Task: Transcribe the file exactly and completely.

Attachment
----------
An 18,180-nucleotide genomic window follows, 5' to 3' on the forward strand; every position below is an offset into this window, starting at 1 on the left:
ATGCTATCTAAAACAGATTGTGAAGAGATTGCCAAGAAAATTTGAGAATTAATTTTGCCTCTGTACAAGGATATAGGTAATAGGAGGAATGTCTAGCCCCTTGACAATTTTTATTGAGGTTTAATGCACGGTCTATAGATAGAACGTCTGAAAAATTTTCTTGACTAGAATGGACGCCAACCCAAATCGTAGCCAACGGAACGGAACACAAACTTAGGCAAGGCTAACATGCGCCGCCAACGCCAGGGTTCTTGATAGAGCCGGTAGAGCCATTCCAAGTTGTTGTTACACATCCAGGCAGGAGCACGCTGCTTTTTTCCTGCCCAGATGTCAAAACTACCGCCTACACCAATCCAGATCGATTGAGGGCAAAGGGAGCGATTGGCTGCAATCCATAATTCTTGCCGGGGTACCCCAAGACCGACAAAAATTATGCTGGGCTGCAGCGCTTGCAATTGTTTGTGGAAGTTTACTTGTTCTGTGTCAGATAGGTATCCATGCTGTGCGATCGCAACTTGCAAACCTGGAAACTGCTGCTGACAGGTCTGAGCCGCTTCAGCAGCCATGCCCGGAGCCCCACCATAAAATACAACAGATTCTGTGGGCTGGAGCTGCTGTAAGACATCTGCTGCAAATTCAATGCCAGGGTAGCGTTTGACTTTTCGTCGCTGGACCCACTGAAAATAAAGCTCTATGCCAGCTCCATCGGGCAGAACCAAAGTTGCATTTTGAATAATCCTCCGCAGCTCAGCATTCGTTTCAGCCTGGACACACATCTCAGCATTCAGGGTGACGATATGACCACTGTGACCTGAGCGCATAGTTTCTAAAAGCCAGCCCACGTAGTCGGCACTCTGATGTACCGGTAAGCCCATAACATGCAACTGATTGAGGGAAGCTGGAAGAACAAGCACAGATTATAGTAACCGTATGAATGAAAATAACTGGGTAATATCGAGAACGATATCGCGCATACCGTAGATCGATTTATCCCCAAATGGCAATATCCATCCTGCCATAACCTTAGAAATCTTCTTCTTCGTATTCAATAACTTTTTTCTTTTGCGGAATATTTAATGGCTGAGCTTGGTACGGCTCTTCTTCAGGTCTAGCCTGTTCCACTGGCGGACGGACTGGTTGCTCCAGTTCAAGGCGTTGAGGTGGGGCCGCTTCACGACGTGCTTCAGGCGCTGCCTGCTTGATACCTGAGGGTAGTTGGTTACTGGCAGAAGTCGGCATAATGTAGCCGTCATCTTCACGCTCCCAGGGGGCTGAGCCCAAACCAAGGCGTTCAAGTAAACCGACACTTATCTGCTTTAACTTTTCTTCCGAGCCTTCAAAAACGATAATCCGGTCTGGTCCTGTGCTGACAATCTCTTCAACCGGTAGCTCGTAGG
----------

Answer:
An 18,180-nucleotide genomic window follows, 5' to 3' on the forward strand; every position below is an offset into this window, starting at 1 on the left:
ATGCTATCTAAAACAGATTGTGAAGAGATTGCCAAGAAAATTTGAGAATTAATTTTGCCTCTGTACAAGGATATAGGTAATAGGAGGAATGTCTAGCCCCTTGACAATTTTTATTGAGGTTTAATGCACGGTCTATAGATAGAACGTCTGAAAAATTTTCTTGACTAGAATGGACGCCAACCCAAATCGTAGCCAACGGAACGGAACACAAACTTAGGCAAGGCTAACATGCGCCGCCAACGCCAGGGTTCTTGATAGAGCCGGTAGAGCCATTCCAAGTTGTTGTTACACATCCAGGCAGGAGCACGCTGCTTTTTTCCTGCCCAGATGTCAAAACTACCGCCTACACCAATCCAGATCGATTGAGGGCAAAGGGAGCGATTGGCTGCAATCCATAATTCTTGCCGGGGTACCCCAAGACCGACAAAAATTATGCTGGGCTGCAGCGCTTGCAATTGTTTGTGGAAGTTTACTTGTTCTGTGTCAGATAGGTATCCATGCTGTGCGATCGCAACTTGCAAACCTGGAAACTGCTGCTGACAGGTCTGAGCCGCTTCAGCAGCCATGCCCGGAGCCCCACCATAAAATACAACAGATTCTGTGGGCTGGAGCTGCTGTAAGACATCTGCTGCAAATTCAATGCCAGGGTAGCGTTTGACTTTTCGTCGCTGGACCCACTGAAAATAAAGCTCTATGCCAGCTCCATCGGGCAGAACCAAAGTTGCATTTTGAATAATCCTCCGCAGCTCAGCATTCGTTTCAGCCTGGACACACATCTCAGCATTCAGGGTGACGATATGACCACTGTGACCTGAGCGCATAGTTTCTAAAAGCCAGCCCACGTAGTCGGCACTCTGATGTACCGGTAAGCCCATAACATGCAACTGATTGAGGGAAGCTGGAAGAACAAGCACAGATTATAGTAACCGTATGAATGAAAATAACTGGGTAATATCGAGAACGATATCGCGCATACCGTAGATCGATTTATCCCCAAATGGCAATATCCATCCTGCCATAACCTTAGAAATCTTCTTCTTCGTATTCAATAACTTTTTTCTTTTGCGGAATATTTAATGGCTGAGCTTGGTACGGCTCTTCTTCAGGTCTAGCCTGTTCCACTGGCGGACGGACTGGTTGCTCCAGTTCAAGGCGTTGAGGTGGGGCCGCTTCACGACGTGCTTCAGGCGCTGCCTGCTTGATACCTGAGGGTAGTTGGTTACTGGCAGAAGTCGGCATAATGTAGCCGTCATCTTCACGCTCCCAGGGGGCTGAGCCCAAACCAAGGCGTTCAAGTAAACCGACACTTATCTGCTTTAACTTTTCTTCCGAGCCTTCAAAAACGATAATCCGGTCTGGTCCTGTGCTGACAATCTCTTCAACCGGTAGCTCGTAGG